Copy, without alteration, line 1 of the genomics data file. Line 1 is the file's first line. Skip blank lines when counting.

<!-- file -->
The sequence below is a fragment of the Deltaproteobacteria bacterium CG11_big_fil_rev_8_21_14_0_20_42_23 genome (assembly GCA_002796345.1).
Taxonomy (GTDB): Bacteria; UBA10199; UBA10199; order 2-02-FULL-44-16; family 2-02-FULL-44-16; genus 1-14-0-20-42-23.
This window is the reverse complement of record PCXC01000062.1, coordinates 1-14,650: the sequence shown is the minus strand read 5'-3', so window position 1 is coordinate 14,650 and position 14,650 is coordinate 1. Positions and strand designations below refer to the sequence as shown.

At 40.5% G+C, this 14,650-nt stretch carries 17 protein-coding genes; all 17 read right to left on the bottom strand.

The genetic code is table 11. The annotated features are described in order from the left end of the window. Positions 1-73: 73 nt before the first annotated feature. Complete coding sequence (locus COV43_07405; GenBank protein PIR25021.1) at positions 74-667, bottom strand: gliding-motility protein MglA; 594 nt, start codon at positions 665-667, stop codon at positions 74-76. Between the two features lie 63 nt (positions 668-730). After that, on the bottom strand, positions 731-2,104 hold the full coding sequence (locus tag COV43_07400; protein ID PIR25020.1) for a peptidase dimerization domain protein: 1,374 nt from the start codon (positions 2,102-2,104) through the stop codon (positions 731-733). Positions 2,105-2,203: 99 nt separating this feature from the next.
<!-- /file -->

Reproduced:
The sequence below is a fragment of the Deltaproteobacteria bacterium CG11_big_fil_rev_8_21_14_0_20_42_23 genome (assembly GCA_002796345.1).